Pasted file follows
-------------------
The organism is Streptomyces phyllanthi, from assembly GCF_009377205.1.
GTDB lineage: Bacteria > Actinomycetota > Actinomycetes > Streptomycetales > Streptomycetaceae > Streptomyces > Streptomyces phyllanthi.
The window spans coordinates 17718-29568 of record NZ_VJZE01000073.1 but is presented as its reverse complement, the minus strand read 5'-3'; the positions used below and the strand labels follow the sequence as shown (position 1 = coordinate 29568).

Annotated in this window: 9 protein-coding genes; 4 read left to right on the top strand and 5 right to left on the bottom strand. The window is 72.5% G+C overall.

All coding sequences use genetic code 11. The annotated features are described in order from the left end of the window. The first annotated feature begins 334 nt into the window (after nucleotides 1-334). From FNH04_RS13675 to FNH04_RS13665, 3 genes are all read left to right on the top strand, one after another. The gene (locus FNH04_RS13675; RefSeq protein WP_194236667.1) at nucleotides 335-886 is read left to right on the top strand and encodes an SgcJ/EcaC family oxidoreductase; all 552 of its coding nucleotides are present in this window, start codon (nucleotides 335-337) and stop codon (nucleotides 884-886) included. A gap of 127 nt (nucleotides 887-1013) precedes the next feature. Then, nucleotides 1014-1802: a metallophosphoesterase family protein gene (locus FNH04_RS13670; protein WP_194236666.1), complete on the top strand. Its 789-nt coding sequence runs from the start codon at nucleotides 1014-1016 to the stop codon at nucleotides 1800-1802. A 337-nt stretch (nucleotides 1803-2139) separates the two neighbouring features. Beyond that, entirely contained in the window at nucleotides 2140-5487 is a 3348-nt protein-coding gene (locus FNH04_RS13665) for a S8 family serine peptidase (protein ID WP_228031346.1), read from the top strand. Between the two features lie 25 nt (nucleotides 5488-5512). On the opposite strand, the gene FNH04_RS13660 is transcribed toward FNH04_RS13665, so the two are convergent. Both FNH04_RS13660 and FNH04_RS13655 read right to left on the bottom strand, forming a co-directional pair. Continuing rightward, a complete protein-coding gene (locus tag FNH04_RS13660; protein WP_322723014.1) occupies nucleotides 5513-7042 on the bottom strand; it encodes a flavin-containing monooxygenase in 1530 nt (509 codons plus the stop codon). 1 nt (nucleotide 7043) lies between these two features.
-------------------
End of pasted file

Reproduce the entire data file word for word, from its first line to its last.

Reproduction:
The organism is Streptomyces phyllanthi, from assembly GCF_009377205.1.
GTDB lineage: Bacteria > Actinomycetota > Actinomycetes > Streptomycetales > Streptomycetaceae > Streptomyces > Streptomyces phyllanthi.
The window spans coordinates 17718-29568 of record NZ_VJZE01000073.1 but is presented as its reverse complement, the minus strand read 5'-3'; the positions used below and the strand labels follow the sequence as shown (position 1 = coordinate 29568).

Annotated in this window: 9 protein-coding genes; 4 read left to right on the top strand and 5 right to left on the bottom strand. The window is 72.5% G+C overall.

All coding sequences use genetic code 11. The annotated features are described in order from the left end of the window. The first annotated feature begins 334 nt into the window (after nucleotides 1-334). From FNH04_RS13675 to FNH04_RS13665, 3 genes are all read left to right on the top strand, one after another. The gene (locus FNH04_RS13675; RefSeq protein WP_194236667.1) at nucleotides 335-886 is read left to right on the top strand and encodes an SgcJ/EcaC family oxidoreductase; all 552 of its coding nucleotides are present in this window, start codon (nucleotides 335-337) and stop codon (nucleotides 884-886) included. A gap of 127 nt (nucleotides 887-1013) precedes the next feature. Then, nucleotides 1014-1802: a metallophosphoesterase family protein gene (locus FNH04_RS13670; protein WP_194236666.1), complete on the top strand. Its 789-nt coding sequence runs from the start codon at nucleotides 1014-1016 to the stop codon at nucleotides 1800-1802. A 337-nt stretch (nucleotides 1803-2139) separates the two neighbouring features. Beyond that, entirely contained in the window at nucleotides 2140-5487 is a 3348-nt protein-coding gene (locus FNH04_RS13665) for a S8 family serine peptidase (protein ID WP_228031346.1), read from the top strand. Between the two features lie 25 nt (nucleotides 5488-5512). On the opposite strand, the gene FNH04_RS13660 is transcribed toward FNH04_RS13665, so the two are convergent. Both FNH04_RS13660 and FNH04_RS13655 read right to left on the bottom strand, forming a co-directional pair. Continuing rightward, a complete protein-coding gene (locus tag FNH04_RS13660; protein WP_322723014.1) occupies nucleotides 5513-7042 on the bottom strand; it encodes a flavin-containing monooxygenase in 1530 nt (509 codons plus the stop codon). 1 nt (nucleotide 7043) lies between these two features.